Simply Shetland
I wait all year for the Jamieson book. It’s totally displaced the magazines in the sphere of my knitting anticipation. And as usual, this was well worth waiting for. You can check out some of the garments on the Simply Shetland web site.

I don’t think that the designs are quite as good as the three previous books. That said, anything in these books is far superior to what you’ll find anywhere else. The type is large, the directions excellent, the designs classic. And often, one design is made in several different colors. Excellent idea. They've done this in previous books. I've never seen any other publisher do this.

I particularly liked the Sand Lodge pullover, a complex Fair Isle. This I will make, after I’m done with Queen Anne’s Lace. And Gregory Courtney has done some nice men’s sweaters (he also designed two of the scarves). I suppose I could be persuaded to make one for John, possibly Courtney's Glen Orchy pullover or maybe the Hjaltland pullover by Mari Dembrow.

Even the scarves show a great deal of thought in their design. There are three of them: a lace scarf and two textured stitch scarves. I would absolutely make any of them, and I’m not a scarf maker.

Carol Lapin, who I like very much, both as a person and as a designer, has several designs that were, um, OK. I do think she’s capable of better work. These designs seemed like rehashes of older creations, particularly Kaleidescope 2. I’m very tired of the chevroned look, although the colors in the jacket are spectacular, as they always are in Carol’s garments. However, it was Nadine Shapiro’s Cosmos jacket and vest that I thought was great fun, even though I hate intarsia. The jacket’s motif is so reminiscent of the Mary Quant logo. I could almost be persuaded to get over my intarsia dislike and make this set. Quite funky.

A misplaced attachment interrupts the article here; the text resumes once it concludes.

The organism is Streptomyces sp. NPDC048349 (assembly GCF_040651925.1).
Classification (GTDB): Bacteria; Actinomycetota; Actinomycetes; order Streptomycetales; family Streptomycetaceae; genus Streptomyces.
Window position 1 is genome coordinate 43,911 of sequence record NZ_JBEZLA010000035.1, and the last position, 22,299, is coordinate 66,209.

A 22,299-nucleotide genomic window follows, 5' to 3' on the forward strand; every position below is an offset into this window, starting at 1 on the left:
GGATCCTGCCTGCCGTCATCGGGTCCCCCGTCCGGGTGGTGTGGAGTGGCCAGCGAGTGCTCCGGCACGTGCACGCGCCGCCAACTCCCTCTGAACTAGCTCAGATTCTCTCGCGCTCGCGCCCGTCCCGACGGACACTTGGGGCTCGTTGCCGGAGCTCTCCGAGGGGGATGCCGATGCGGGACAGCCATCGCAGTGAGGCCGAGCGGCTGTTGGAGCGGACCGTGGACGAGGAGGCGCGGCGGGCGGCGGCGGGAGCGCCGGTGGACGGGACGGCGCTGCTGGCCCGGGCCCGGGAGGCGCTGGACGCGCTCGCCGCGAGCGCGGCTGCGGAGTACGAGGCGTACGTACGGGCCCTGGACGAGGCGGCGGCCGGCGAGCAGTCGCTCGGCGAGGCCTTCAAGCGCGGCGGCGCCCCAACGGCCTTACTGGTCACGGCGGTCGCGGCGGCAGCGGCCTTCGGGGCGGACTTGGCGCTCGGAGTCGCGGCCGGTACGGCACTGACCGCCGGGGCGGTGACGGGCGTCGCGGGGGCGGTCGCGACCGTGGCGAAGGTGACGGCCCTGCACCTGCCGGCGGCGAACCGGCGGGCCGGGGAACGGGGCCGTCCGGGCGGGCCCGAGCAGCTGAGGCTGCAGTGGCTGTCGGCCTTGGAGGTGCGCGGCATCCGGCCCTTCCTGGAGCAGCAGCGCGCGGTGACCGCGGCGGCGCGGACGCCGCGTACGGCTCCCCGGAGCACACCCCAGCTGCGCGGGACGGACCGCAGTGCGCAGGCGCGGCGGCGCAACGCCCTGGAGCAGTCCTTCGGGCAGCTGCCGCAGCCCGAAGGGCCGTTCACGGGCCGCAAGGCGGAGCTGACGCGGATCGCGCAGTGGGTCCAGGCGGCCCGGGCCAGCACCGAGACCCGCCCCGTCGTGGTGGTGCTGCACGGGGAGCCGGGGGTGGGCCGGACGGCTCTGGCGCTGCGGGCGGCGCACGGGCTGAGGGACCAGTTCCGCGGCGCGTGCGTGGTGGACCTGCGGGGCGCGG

I wasn’t wild about the coat. But I’m never wild about knitted coats. And I could live without the ruana. More modular knitting. Let’s get over the modular knitting. It’s beginning to be a stone bore.

My only beef about the book’s layout, and one that I have had with other knitting books, is the color charts. I don’t like color charts for Fair Isle knitting. Symbol charts are far easier to read, in my opinion. Even better is a combo of color and symbols.

All in all, this is a book to buy. When you figure you get 21 decent patterns for $24 USD, that’s certainly better than wasting $6 four times a year on Knitter’s, wherein you’ll see maybe one decent design. Maybe.

Sob Sister
God, I thought I was going to commit hari kari with my circulars the other night. I have been working on the Forest Path Stole sporadically, maybe once a week. The other night, when I should have worked on something stupid, I picked up the stole and worked what I thought was the last panel on Tier 10.

It wasn’t. I chose the wrong stitch pattern, the Lily of the Valley. It should have been the Birch Leaves.

I’m going on record now to say that ripping out laceweight bobbles is impossible. I had to cut the entire panel. Knitting surgeon at work. I haven’t published a picture of it in a long time, so here’s as much of it in its unblocked state as I could fit into a photo.

I’m back on track now, and a better human being for having cut the panel, I’m sure.

It’s cloudy today. No lake. Just knitting. Tomorrow I go to adopt a 7-year-old cat named Cleo, who’s living unhappily with two other cats and two dogs.

Just so you don’t think I’m an animal hater, you know? Cats are rare and handy creatures. As long as you remember that they’re not human.